Nothing quite says “country hospitality” like a big ol’ plate of flaky biscuits and steaming sausage gravy.
So, I can’t help but think it’s sad that our modern society’s idea of biscuits are those hockey-pucks from a can and ‘sausage gravy’ that is made from those MSG-laden packets.
But good news:
It does NOT take a rocket scientist to make homemade biscuits and homemade sausage gravy. I promise.
Homemade sausage gravy was one of the very first “from-scratch” items I ever learned how to make (back when I was still ‘cooking’ Hamburger Helper and Ramen noodles… Really. I used to eat that stuff). It’s a no-brainer, and I’m really only including measurements in this recipe for fun–in reality, you can just sprinkle, dump, and pour, and it will still turn out great.
Homemade Sausage Gravy
- 1/2 lb sausage (here’s my maple sausage recipe)
- 4 Tablespoons flour (where to buy quality flour & grains)
- 2 1/4 cups whole milk
- 1/2 teaspoon garlic powder
- 1/2 teaspoon onion powder
- Sea salt and ground black pepper to taste
In a large skillet, cook the sausage until evenly browned. You need several tablespoons of grease in the pan, so don’t drain it unless it’s absolutely swimming in grease.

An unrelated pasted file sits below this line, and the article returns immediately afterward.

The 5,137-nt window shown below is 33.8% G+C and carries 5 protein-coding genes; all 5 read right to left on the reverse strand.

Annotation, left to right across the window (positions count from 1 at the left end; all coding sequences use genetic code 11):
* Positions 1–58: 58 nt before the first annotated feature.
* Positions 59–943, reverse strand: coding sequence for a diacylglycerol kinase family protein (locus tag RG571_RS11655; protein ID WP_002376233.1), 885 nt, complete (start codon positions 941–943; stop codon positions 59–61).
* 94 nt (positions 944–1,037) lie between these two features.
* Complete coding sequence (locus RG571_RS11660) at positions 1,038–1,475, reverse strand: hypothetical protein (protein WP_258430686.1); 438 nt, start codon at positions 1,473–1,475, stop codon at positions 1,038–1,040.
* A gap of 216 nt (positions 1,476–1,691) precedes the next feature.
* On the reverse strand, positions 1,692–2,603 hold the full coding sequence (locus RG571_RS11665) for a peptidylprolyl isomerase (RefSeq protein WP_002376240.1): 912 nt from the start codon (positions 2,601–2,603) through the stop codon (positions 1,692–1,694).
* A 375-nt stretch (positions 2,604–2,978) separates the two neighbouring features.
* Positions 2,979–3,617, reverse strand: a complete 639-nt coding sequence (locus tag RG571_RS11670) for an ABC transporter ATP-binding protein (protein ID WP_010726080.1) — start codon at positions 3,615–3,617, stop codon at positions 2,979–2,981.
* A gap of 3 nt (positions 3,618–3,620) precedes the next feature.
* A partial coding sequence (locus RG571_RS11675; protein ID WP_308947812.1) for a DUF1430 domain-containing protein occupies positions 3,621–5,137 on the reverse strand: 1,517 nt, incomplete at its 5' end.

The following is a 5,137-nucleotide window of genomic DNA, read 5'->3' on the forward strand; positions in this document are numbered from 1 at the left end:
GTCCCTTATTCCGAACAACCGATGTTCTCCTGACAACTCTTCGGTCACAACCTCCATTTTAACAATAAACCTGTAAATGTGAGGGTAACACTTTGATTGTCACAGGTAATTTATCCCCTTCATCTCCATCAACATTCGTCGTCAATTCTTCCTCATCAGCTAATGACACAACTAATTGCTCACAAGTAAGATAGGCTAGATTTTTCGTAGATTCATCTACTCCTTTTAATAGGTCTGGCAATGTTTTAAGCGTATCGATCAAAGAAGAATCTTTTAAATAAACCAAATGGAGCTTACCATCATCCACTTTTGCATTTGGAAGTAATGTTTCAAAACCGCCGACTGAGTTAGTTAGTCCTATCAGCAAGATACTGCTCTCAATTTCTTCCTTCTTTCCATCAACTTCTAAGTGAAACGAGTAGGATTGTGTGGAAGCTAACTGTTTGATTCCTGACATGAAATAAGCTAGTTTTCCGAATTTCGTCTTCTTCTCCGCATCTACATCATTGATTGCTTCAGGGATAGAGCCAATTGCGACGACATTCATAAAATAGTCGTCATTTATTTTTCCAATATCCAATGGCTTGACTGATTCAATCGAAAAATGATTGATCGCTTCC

Sprinkle the flour, garlic & onion powers, salt, and pepper over the sausage. Stir it in thoroughly, coating the meat.
Allow this to cook and brown for 2-4 minutes over medium-high heat. Stir constantly to prevent burning. Browning the flour keeps the gravy from tasting like you are eating raw flour.
Add the milk all at once. Mix well to incorporate, then bring to a low simmer and allow it to thicken to the desired thickness.
Serve your sausage gravy over hot, homemade biscuits. (Try my super simple Buttermilk Biscuits.)
A Few Notes:
- To avoid the MSG and nitrates often found in store-bought varieties, make your own sausage (like my mouth-watering Maple Breakfast Sausage!).
- Cook up a whole pound of sausage, then save half of it back for another meal later in the week (or freeze it!).
- If you are using very lean sausage (like the antelope sausage I am using in these photos), you may need to add an extra 1-2 tablespoons of fat (butter, bacon grease, lard, tallow, or coconut oil) before you add in the flour. Fat is your friend.
- Don’t sweat it if you don’t happen to have raw milk for this recipe. You will end up cooking it past the point of “rawness” anyway, so if fresh milk is scarce at your house, just use pasteurized for this recipe.
- If you like, omit the garlic & onion powders and saute fresh onion and garlic in with your sausage instead.
And the most important note of all:
Don’t ever think that biscuits and sausage gravy must only be a breakfast food. No, no, no. We frequently make sausage gravy and biscuits for supper. And that is perfectly legal.